Blizzard and Nvidia investigating reports Diablo 4 is killing RTX 3080 Ti GPUs

A Diablo 4 promotional shot with a Gigabyte graphics card overlaid on it.
(Image credit: Gigabyte, Blizzard)

Update: The Diablo 4 team are investigating reports of RTX 3080 Ti graphics cards crashing or dying while playing the game's closed beta. Customer support says Blizzard is "working closely with Nvidia to identify affected hardware configurations and gather as many data points as possible to assist in the investigation."

For affected users, the team offers the following advice in a forum thread:

If your card is still not working, try these troubleshooting steps:

  • Conduct a complete power cycle (AC OFF->AC ON) and see if GPU can be detected under Windows.
  • If GPU can be found under Windows, do a clean driver install.

Original story: Fresh reports suggest some RTX 3080 Ti graphics cards are running horribly, or even dying, while playing the Diablo 4 closed beta over the weekend.

In what appears to be an issue closely resembling when Amazon's MMO New World was bricking RTX 3090 GPUs, the Diablo 4 beta appears to expose a potentially fatal flaw in some high-end Nvidia GPUs. Across Reddit and the Blizzard forums, users are reporting that during the beta their monitors go black, GPU fans run full speed, and their system restarts. Sometimes these symptoms are also accompanied by an error code and a dead GPU, though not every time.

It appears that most of the users affected by the issue are using RTX 3080 Ti graphics cards manufactured by Gigabyte, however, the scale of the issue is not yet known.

YouTuber Mortismal Gaming also notes they suffered the same issue on a Gigabyte RTX 3080 Ti graphics card while playing the game.

Diablo 4 is unlikely to be the cause of the issue itself, more so a catalyst for exposing a weakness that may have already been present in the affected cards. This was the case with New World. EVGA noticed some poor soldering on a batch of its cards that, when running at extremely high frame rates and with spiky load—in that case while playing New World—would result in failure.

If that's the same here while playing Diablo 4, it may be on Gigabyte to address this issue, not Blizzard. Blizzard may also choose to limit the maximum frame rate in Diablo 4 to try and not expose players to any possible issues their hardware may have.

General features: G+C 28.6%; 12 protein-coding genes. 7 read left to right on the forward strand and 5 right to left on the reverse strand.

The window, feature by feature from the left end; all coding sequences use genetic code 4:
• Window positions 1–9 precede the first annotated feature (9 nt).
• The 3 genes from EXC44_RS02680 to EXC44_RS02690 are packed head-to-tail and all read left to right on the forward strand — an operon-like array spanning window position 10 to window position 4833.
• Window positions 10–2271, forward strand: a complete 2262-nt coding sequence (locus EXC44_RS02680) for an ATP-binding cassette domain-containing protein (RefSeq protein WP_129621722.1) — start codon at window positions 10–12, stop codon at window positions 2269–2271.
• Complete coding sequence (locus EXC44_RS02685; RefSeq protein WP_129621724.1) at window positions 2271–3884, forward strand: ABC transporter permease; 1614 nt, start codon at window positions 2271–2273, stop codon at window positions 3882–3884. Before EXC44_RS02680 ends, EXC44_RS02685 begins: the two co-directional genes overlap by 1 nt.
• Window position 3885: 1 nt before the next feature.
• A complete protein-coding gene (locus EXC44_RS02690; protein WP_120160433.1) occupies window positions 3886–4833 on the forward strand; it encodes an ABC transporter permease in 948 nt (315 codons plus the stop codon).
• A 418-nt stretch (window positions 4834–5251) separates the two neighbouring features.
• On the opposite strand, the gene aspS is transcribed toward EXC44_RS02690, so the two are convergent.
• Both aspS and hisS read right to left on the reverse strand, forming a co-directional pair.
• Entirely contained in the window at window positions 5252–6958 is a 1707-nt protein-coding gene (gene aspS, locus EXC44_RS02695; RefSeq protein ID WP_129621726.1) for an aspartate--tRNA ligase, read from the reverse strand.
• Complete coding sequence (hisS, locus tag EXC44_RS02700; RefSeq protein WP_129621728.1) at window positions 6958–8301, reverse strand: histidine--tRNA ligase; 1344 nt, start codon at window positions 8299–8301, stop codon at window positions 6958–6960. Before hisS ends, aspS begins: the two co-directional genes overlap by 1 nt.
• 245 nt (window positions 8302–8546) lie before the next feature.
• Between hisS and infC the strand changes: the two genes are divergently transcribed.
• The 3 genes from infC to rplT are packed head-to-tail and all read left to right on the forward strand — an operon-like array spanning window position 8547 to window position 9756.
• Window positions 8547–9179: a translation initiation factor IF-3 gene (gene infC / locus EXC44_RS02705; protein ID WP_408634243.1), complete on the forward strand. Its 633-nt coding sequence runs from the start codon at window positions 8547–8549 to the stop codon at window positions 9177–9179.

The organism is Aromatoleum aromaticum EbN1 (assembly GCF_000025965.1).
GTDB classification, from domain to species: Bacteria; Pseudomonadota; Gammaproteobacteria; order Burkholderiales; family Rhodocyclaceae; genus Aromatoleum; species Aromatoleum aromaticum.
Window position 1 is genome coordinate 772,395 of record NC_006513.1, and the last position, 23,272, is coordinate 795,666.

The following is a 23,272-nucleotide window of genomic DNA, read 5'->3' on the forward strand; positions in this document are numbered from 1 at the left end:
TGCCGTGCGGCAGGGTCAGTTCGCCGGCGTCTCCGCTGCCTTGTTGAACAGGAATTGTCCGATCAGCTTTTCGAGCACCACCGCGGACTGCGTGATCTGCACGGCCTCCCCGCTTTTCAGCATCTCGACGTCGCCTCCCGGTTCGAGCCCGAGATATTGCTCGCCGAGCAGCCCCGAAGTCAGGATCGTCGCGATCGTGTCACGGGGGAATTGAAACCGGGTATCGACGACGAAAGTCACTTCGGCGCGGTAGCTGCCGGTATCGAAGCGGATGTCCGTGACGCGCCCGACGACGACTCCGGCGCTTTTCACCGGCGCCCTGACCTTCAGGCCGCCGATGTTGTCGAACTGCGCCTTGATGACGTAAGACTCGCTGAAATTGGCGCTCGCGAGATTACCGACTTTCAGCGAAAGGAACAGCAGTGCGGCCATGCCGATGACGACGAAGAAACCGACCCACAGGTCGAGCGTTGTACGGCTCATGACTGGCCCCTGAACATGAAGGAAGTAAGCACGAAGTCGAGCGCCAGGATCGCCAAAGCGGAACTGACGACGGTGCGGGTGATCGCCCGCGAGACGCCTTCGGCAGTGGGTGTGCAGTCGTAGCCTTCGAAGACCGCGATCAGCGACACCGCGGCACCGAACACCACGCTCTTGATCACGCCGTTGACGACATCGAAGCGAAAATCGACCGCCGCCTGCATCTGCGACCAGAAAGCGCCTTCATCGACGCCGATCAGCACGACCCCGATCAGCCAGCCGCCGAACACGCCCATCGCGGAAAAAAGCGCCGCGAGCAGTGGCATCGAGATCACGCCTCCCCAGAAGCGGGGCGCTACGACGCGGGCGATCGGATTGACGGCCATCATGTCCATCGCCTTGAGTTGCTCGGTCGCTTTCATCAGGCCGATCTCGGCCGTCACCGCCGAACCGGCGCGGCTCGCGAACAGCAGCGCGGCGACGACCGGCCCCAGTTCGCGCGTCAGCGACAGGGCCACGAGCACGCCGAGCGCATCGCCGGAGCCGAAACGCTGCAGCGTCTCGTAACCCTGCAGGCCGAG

You can also likely protect yourself from these issues, but bear in mind that without all the information we can't be too certain as to how effective these measures may be. Still, heading into Diablo 4's open beta weekend, it's nice to feel like there's some sort of safety net for RTX 3080 Ti owners. 

You can limit your frame rate in the game's options settings to potentially lessen the load on your GPU, but it's worth looking at doing it from within the Nvidia settings to totally ensure that your GPU is not running at the ragged edge.

How to limit your frame rate within the Nvidia Control Panel 

  • Open Nvidia Control Panel (right click on desktop)
  • Scroll down to Manage 3D Settings
  • Change Max Frame Rate to On
  • Choose a max frame rate (your monitor's refresh rate will do)
  • Click Apply
  • You may need to restart the game or your entire system for the changes to apply

Those affected by the issue are requesting returns via the manufacturer, namely in this case Gigabyte, and we recommend you try the same if you find yourself stuck in the same situation. It's not yet clear how the returns process will work for this, or whether Gigabyte will replace those cards free-of-charge, but the first step would be for any such issue to be officially noted. 

I'm told Gigabyte HQ is aware of the reports and taking them seriously, but the company hasn't issued any formal statement to us.


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Jacob Ridley
Senior Hardware Editor

Jacob earned his first byline writing for his own tech blog. From there, he graduated to professionally breaking things as hardware writer at PCGamesN, and would go on to run the team as hardware editor. Since then he's joined PC Gamer's top staff as senior hardware editor, where he spends his days reporting on the latest developments in the technology and gaming industries and testing the newest PC components.